How clean is your house?
There is something particularly rewarding about coming back to a home that has been professionally cleaned. Not only will you have saved yourself hours of drudgery but you can enjoy – if only for a short time – the sight of your home looking its very best.
How much it will cost you varies around the country but in my area of north London, prices range from £8 to £10 per hour – and a three-bedroom house takes about three hours to clean.
So how do you find an honest, reliable cleaner, and what can you do to hold on to them?
At the top end of the market, professional cleaning agencies will provide everything you need to get the job done. You can relax in the knowledge that cleaners will be reference-checked and are covered by the agency's insurance policy in case they break anything – but you may be tied into a contract committing you to so many hours a week, a fortnight or month.
Professional agencies tend to quote by the job rather than the hour, because they sometimes work in teams to get the cleaning done more quickly. For example, Molly Maid (mollymaid.co.uk), which operates in cities from Aberdeen to Brighton, provides uniformed teams of cleaners who arrive in customised Molly Maid cars - but you have to arrange a home visit to get a quote.
A relatively new way to find a cleaner is to book online with specialist websites. These charge a flat fee of £10 an hour, with around £8 or £9 going to the cleaner. Two to look out for are Mopp.com, which has cleaners in all major UK cities, and Hassle.com, which operates in London and Manchester.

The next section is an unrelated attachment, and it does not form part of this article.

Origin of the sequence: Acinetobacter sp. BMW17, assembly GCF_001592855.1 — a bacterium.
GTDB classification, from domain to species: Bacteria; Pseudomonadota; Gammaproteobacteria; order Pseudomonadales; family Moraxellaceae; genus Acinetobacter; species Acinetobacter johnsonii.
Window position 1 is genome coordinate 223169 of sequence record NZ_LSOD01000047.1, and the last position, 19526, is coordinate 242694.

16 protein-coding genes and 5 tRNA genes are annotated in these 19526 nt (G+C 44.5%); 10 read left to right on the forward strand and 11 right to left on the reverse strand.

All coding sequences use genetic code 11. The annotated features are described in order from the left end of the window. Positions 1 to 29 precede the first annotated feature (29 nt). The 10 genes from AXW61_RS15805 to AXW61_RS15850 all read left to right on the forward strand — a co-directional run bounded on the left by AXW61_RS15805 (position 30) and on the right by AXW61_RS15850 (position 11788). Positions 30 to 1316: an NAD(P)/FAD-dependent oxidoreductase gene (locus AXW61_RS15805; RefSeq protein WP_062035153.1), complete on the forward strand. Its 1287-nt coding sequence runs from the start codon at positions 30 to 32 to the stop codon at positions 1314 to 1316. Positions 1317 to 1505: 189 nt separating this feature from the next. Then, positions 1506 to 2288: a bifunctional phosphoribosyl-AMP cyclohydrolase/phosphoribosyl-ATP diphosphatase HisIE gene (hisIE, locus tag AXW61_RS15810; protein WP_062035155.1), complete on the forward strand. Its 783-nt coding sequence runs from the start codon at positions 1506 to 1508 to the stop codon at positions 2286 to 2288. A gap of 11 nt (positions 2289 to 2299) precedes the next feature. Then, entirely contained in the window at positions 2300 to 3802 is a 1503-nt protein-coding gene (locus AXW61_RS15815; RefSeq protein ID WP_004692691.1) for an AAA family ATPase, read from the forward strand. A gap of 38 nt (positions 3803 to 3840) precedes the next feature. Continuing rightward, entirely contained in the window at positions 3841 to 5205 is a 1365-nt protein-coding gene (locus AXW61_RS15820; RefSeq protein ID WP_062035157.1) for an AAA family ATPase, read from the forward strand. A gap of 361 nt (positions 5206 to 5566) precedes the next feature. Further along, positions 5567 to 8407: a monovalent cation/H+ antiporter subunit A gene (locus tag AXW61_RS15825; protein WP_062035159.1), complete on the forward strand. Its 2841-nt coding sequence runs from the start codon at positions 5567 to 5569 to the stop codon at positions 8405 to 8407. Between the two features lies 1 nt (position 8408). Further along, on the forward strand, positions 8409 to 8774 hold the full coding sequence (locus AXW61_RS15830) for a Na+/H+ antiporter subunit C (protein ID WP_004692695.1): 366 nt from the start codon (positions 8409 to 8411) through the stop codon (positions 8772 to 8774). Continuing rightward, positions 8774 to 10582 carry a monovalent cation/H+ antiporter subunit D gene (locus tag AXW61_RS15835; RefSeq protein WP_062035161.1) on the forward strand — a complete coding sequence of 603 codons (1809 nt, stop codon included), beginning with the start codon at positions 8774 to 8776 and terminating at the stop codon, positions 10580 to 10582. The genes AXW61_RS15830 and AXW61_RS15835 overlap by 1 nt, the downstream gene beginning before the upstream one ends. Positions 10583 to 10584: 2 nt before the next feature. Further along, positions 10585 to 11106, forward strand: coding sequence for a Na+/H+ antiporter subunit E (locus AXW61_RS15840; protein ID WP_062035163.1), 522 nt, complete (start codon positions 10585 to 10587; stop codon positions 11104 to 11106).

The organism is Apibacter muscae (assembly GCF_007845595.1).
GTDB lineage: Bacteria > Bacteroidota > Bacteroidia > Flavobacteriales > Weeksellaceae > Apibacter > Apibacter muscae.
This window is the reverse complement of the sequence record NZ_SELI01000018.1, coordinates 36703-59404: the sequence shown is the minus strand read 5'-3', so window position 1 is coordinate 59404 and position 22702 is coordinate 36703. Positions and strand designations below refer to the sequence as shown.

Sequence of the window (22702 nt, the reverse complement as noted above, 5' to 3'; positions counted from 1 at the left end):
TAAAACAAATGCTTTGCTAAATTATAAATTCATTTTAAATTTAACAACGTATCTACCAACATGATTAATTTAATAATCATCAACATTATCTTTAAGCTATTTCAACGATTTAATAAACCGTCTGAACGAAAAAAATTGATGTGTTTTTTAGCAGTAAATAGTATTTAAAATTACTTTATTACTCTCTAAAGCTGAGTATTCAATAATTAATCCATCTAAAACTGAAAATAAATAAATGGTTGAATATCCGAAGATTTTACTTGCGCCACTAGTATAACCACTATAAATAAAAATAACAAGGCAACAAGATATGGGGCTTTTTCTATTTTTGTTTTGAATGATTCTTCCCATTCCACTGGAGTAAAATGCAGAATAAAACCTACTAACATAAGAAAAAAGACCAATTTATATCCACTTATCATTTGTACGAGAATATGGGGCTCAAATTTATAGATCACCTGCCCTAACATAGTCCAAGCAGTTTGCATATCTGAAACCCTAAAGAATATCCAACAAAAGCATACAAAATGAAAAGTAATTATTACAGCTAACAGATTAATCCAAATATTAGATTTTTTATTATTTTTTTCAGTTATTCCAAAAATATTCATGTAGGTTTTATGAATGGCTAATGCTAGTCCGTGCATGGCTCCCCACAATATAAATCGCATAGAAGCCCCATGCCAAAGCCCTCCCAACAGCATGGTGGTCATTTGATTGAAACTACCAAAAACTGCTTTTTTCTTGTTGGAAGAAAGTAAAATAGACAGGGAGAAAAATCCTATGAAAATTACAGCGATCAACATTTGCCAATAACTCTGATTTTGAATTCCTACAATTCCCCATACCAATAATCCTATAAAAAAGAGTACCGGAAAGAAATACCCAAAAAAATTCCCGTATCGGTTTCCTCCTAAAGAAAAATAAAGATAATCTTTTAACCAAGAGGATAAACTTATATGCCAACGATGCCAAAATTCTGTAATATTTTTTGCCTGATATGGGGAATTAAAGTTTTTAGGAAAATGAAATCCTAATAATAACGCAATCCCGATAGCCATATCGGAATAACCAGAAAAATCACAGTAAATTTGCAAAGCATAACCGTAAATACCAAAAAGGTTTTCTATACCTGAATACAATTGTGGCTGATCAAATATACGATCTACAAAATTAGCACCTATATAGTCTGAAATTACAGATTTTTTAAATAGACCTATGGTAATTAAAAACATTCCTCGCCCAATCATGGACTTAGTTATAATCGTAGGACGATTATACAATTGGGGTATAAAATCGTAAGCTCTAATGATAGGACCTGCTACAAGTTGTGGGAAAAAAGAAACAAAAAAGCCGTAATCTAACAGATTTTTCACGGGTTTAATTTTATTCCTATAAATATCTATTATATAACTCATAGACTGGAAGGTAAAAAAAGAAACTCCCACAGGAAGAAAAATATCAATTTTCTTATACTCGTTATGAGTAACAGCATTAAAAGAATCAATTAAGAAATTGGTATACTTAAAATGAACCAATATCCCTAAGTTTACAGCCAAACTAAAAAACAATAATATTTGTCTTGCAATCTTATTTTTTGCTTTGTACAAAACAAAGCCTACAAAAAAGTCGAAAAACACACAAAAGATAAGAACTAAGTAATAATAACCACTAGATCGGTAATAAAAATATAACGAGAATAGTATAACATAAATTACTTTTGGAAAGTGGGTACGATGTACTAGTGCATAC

In this mainly female industry, it has been men who have seen the gap in the market for this type of online marketplace. Best friends Pete Dowds and Tom Brooks set up Mopp after they had a party and spent two hours online the next day unsuccessfully trying to find a cleaner.
Mopp cleaners must speak English to conversational level, have to take a cleaning exam and are assessed from customer feedback after their initial cleans.
Meanwhile, over at Hassle, Tom Nimmo worked as a management consultant together with Alex Depledge and Jules Coleman before they set up the business.
"Hassle connects those looking for a tidier house with local, trusted cleaners and then helps to facilitate the ongoing relationship by providing simple online tools to manage that relationship," says Depledge.
"Customers enjoy the flexibility of being able to move bookings themselves without penalty. We operate a strict no-contract, no tie-in policy and require only 24 hours' notice to cancel an upcoming booking. Agencies, by contrast, ask clients to sign minimum three-month contracts and alter their pricing depending on the frequency and duration of clean."
Another advantage of these websites is that payment is made online by credit or debit card, so there's no hunting around for cash on the day.
And you can relax in the knowledge that cleaners have been thoroughly vetted. Mopp.com and Hassle.com put their cleaners through a third-party check, which covers ID, the right to work in the UK and checks to see if they have any County Court Judgements or bankruptcy orders on their records.